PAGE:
The height of the seedlings initially, at the start of the study, was strongly and positively correlated with how much the seedlings subsequently grew. It was also significantly positively correlated with survival. Taller seedlings have more biomass and photo synthetic tissue and would be expected to grow more; for regeneration, they are the best candidates for protection or weed control.
Helping blue oak seedlings to reach the sapling stage can help ensure the survival of this iconic California tree.
This study took place during 3 consecutive relatively dry years (including 2007, the year the plots were established), followed by one average or above-average rainfall year. We cannot say for certain that the large increase in 2010 seedling height growth compared to the previous 2 years’ growth was primarily due to increased rain, but it appeared that more soil moisture contributed to greater growth. For instance, we noticed more seedlings exhibiting second flushing — a second period of active shoot elongation — in 2010 than in previous years. The positive effects of the shelter treatments were also greatest in 2010, suggesting that tree shelters are most beneficial when there is abundant moisture.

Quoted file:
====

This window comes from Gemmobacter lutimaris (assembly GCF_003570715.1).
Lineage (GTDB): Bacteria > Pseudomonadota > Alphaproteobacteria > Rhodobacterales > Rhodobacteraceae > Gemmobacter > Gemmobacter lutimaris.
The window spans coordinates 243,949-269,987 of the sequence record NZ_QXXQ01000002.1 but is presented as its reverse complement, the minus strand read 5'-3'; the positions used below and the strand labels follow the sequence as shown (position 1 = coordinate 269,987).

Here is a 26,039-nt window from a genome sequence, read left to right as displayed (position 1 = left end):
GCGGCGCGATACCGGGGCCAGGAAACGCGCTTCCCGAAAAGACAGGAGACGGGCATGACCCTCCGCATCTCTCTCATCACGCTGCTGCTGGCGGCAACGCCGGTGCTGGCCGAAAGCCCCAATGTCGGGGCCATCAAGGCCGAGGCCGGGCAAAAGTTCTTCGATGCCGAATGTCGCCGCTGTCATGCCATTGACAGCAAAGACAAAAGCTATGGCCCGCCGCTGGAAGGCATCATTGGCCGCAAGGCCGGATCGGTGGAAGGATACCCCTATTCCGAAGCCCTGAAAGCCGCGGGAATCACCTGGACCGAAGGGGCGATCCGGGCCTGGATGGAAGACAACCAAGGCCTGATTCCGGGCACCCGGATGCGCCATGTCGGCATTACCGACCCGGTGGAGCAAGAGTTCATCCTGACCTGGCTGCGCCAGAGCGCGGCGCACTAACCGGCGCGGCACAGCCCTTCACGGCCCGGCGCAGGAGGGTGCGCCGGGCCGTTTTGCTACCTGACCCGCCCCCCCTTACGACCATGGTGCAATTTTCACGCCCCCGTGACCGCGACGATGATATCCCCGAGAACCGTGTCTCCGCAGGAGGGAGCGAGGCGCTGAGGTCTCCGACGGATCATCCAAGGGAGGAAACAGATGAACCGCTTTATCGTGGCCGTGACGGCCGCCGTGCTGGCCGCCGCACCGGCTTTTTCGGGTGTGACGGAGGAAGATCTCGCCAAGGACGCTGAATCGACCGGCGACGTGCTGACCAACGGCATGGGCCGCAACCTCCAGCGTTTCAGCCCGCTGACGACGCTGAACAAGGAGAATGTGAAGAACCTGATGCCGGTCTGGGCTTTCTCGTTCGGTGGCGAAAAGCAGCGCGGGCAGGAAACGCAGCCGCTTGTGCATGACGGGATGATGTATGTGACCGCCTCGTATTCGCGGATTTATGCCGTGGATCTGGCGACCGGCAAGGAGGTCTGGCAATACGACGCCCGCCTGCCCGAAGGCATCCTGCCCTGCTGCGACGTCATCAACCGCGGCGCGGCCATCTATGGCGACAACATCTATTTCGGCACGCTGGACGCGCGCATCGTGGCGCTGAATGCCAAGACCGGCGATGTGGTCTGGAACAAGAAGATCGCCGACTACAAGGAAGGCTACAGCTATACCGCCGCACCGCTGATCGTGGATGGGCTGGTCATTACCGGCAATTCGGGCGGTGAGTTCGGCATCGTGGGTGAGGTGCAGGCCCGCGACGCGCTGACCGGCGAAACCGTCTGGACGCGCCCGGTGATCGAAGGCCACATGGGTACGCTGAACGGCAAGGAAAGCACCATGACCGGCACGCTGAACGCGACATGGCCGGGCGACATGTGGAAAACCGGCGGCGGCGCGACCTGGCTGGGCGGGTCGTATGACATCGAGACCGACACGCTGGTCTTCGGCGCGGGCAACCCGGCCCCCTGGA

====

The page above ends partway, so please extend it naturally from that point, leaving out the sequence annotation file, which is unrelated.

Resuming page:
Our study has been under way for less than 4 years — a relatively short time in the life of blue oaks — but the data strongly suggests that tree shelters can enhance growth and that weed control can increase survival. Both techniques improved the chances for blue oak seedlings to grow into saplings. These trends were especially evident in the last year of the study, when annual precipitation was above average at most sites, and seedlings growing away from tree canopies and in full or near-full sunlight had the maximum benefit.
In our experience, blue oak seedlings in the open covered with tree shelters generally grow into saplings in less than a decade. Compared with artificial regeneration techniques, this natural regeneration strategy is more cost efficient and therefore more likely to be widely adopted by California landowners. We estimate that this approach would cost less than half of what it costs to plant seedlings. We feel that using tree shelters and weed control to enhance early growth and survival of naturally occurring blue oak seedlings could significantly improve the regeneration of this important woodland species and promote its long-term conservation.
The authors thank the ranches, owners and managers, including: Bobcat Ranch, Audubon Society, Arlo and Fay Stroing, Daniel and Pamela Doiron of Spanish Ranch, UC Sierra Foothill Research and Extension Center, a ranch in southern San Benito County, John Basanese, Jack Clark and Santa Margarita Ranch. The UC Division of Agriculture and Natural Resources provided financial support through an ANR Core Grant.